The fire cracked and snapped.  Sometimes an errant raindrop made its way in and hissed with a puff of steam upon landing.  He taught me to stir fry when I was about sixteen.  Heat the oil in the wok until it is snapping.  Drop in the vegetables in a cloud of steam and toss quickly.  He was disappointed when I switched my major from English to Business Management.  Through tenacity and hard work, he was successful at most things he tried, but he was a vagabond.  He had been a hair stylist, police officer, ski instructor and general contractor, and he wasn’t happy that I was choosing a career that required wearing a tie.  I wondered how he would feel about my current endeavor. 
            I remembered him carving graceful and effortless turns through fresh powder at Alta and showing me how to tie a double fisherman’s knot.  We never climbed together.  He was already beyond his climbing days when I took it up.  I would have liked that.  He would have bitched about bolts being a cheating shortcut for driving pitons, but he was grudgingly pleased when I led an unbolted 5.12.  He still said the equipment was so good now that anyone could do it.  And I went out looking for other achievements that might impress him.
            I took a long drink from the bottle.  The darkness pressed in around the firelight like a warm sleeping bag.    I thought of other happy memories of my dad.  There were plenty of unpleasant ones, but it would do no good to dig those up.  Given the circumstances of our relationship and my life, a good meal and thinking of him by a fire in the wilderness were the most honor I could offer him.  I looked up at the reaching limbs of the fir tree.  Bad news does not travel through trees.  The boulder loomed solidly behind me, and the reflected fire danced on its face.

Thursday, August 25, 2016

Sticky by Kelley Kay #CallMeDaddy

In anticipation of the release of Call Me Daddy, I asked for memories about family, the good, the bad, the funny. Author Kelley Kay decided to get "Sticky":       

 I feel like a horrible mother about five times a day. My voice gets screechy or I snap at one of my two little boys right after I’ve SWORN in my head, not two minutes earlier, to keep a calm tone in all my interactions.
            I will say, though, that at least I’m thinking about it. My job as a high school teacher and now as a writer give me the advantage of a certain consciousness and reflection on my behavior, and I’m trying, every minute, to do it better. One of the ways I’m trying to do that is by being more aware of my boys just in terms of inhaling their funny and fabulous behavior and interactions: with me or anyone around them. I’m working on appreciation and gratitude, and this blog comes from one of the situations I ‘imbibed’ early after this resolution.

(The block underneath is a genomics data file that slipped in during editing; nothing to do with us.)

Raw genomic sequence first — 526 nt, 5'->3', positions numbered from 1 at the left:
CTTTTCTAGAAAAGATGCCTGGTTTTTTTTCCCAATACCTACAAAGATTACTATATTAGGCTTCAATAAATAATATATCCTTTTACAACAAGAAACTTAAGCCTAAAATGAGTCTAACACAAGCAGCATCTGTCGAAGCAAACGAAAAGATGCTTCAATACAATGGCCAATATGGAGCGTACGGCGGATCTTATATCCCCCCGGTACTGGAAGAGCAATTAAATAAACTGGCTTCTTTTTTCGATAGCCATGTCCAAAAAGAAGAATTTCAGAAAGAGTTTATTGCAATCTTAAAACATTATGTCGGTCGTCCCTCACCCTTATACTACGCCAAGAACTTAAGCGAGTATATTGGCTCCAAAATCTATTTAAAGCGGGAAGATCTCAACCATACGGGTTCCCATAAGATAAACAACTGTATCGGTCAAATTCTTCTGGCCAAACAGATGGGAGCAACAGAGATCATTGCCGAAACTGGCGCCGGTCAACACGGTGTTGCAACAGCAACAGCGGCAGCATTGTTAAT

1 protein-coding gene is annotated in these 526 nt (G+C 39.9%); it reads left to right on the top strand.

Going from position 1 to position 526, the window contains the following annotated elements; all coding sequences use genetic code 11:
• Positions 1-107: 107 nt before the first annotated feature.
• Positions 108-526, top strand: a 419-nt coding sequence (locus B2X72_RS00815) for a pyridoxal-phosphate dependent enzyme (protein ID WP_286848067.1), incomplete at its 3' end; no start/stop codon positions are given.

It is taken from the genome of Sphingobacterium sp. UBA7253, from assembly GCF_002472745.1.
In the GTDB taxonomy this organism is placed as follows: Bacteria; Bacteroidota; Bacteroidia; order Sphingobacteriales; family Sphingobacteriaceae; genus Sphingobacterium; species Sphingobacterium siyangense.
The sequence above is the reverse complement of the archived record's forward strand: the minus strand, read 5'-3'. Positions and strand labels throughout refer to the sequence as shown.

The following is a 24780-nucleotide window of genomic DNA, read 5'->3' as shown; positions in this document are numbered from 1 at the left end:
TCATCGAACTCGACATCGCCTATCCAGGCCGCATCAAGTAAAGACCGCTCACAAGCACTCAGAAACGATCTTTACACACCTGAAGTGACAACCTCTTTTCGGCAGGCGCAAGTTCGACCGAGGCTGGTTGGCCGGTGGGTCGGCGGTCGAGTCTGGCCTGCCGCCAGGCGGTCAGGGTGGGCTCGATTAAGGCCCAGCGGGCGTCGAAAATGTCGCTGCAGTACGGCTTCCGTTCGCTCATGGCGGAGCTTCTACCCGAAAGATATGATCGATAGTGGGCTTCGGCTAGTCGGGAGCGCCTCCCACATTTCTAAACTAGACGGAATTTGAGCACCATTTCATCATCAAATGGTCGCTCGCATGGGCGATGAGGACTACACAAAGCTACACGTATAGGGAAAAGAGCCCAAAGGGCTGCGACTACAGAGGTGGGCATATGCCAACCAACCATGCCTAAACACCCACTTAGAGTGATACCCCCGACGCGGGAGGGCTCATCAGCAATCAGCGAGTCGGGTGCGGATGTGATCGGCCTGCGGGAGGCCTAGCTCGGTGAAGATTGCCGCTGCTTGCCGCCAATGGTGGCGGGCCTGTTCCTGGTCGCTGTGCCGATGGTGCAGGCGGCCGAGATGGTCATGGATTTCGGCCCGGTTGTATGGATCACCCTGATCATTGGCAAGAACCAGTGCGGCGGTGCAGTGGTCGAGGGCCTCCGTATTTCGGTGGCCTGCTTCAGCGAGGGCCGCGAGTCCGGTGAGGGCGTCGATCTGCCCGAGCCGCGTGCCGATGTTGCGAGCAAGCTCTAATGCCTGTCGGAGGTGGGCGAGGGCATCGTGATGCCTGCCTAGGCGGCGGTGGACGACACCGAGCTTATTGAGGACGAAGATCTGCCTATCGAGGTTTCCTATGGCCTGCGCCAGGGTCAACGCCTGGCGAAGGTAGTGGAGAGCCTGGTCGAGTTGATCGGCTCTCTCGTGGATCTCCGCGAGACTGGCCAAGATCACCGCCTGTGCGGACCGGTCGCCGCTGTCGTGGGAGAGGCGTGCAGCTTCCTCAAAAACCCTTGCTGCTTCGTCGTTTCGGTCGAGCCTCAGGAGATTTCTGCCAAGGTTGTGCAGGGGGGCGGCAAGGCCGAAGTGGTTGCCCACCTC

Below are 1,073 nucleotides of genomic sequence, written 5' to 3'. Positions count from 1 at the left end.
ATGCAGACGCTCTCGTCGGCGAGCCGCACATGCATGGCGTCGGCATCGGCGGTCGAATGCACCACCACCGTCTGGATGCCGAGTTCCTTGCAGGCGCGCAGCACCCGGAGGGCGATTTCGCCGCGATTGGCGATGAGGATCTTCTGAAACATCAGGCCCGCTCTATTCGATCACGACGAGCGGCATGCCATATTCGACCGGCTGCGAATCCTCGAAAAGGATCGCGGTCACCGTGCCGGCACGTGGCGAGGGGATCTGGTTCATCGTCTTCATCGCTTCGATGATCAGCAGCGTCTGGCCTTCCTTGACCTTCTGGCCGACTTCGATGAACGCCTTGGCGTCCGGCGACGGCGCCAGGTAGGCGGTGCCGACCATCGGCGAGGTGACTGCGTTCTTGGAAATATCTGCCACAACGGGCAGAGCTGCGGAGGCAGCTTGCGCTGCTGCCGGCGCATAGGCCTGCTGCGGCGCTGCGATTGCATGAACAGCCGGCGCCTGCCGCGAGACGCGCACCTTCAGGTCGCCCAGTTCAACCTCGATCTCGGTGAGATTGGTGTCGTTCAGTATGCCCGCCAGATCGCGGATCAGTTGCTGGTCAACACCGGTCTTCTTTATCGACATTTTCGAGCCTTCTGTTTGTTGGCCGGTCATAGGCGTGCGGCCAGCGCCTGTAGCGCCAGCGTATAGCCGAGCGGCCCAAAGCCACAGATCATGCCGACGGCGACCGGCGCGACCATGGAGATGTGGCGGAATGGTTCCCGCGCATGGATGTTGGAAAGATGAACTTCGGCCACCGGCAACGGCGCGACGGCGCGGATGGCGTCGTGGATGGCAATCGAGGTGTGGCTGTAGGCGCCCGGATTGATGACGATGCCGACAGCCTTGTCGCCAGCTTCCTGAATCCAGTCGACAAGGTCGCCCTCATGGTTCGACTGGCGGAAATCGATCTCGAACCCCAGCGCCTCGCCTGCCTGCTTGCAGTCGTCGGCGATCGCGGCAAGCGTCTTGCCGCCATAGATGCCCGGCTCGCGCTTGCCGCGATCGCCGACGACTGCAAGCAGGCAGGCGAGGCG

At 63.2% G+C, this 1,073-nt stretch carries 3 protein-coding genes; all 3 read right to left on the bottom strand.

A five or seven year old boy is not incapable of intelligent conversation, really he’s not. It’s just that there is something inherent in his nature that guarantees, especially if he’s talking to another little boy, that after two or three minutes the conversation will devolve into something related to poop. Fletcher (my youngest son) has a close friend named Stone. For their transitional kindergarten year (he was 5) they got shipped across the way to another school, so a couple of times a week I picked Fletcher and Stone up after their half-day school day.
            During these days I would turn the radio up a bit and tune out their chatter. I listened a little, but absentmindedly, reminding them when they start talking about killing people that we don’t do that, and to stop talking about poop. Sometime in January I figured out this was another example of me not getting the most out of their childhood. I didn’t start conversations with them, oh no! Instead I just listened. These two five year olds were masters of nonsensical conversations, and from that point on I just inhaled their jibberjabber. I relished every moment of the drive home for the rest of the year, and while reproducing all of their conversations would not be something for you as the reader to relish (plus I didn’t write everything they said down—we  never would’ve made it  home), I hope this personal favorite will make you smile if not giggle out loud. Here goes.
Stone: San Frisco we go to San Frisco and my mommy goes, but I had a dream that dinosaurs came there.
Fletcher: Did the dinosaurs eat your mommy?
Stone: Don’t be ridickoolus, the dinosaurs ate San Frisco! I ate San Frisco I ate his FACE!
Fletcher: I think we should do a zipline don’t you want to do a zipline? My fingers are sticky. (He looks at his fingers.) Hey I like that word: sticky sticky
Stone: Don’t be ridickoolus, sticky sticky sticky
Fletcher: Hey don’t interrupt sticky sticky sticky
Stone: Don’t YOU interrupt!
Fletcher: Don’t YOU interrupt!
Stone: No you! Don’t YOU interrupt!
Fletcher: (giggling) Don’t YOU interrupt!  Interrupt interrupt interrupt (and they go back and forth, loving the word interrupt and getting louder and louder until I have to calm them down.)
Stone: Ridickoolus. Let’s do a zipline in San Frisco. (He giggles fiendishly here) Hey we can’t the dinosaur ATE it remember!
Fletcher: The dinosaurs ate your FACE! Hey, mommy!
Me: Yes?
Fletcher: Me and Stone ate…
Me: Stone and I (Yes, I do this. Ad nauseam.)
Fletcher: Stone and I ate a whole swimming pool, did you know that?
Stone: (Chortling) and a car! Didja know we ate a whole car? Vroom, vroom, yum, yum.
Me: Hmmm, and how did this car taste?
Fletcher: Sticky!
Stone: Sticky like chocolate and red vines
Fletcher: And cupcakes and salt water and Willy Wonka Nerds. Hey my favorite is the green what’s your favorite?
Stone: Nerds nerds nerds! Hey didja know I ate a fire engine? A fire engine in San Frisco.
Fletcher: Ha ha ha! And I bet it was so sticky!
            We always arrived to find Stone’s nanny and his little brother Maxwell sitting on the driveway. Fletcher would roll his window down and yell “Bye Stone!” starting from the second we drove up to the time the nanny closed the garage door.
            Stone and Fletch are both back to the school we’re supposed to be in, and while I think they still play at recess once in a while, I miss the afternoons when they both explained their voracious appetites for inanimate objects. And ridickoolus ziplines in San Frisco. Sticky, sticky.

Kelley Kay is the author of Death by Diploma, an excellent cozy mystery that you all should check out! In fact, it is on sale this week for only 99 cents, so Feed Your Kindle! 
You can find Kelley here:
Kelley Kaye on Facebook
And her novel here:

Death by Diploma Description: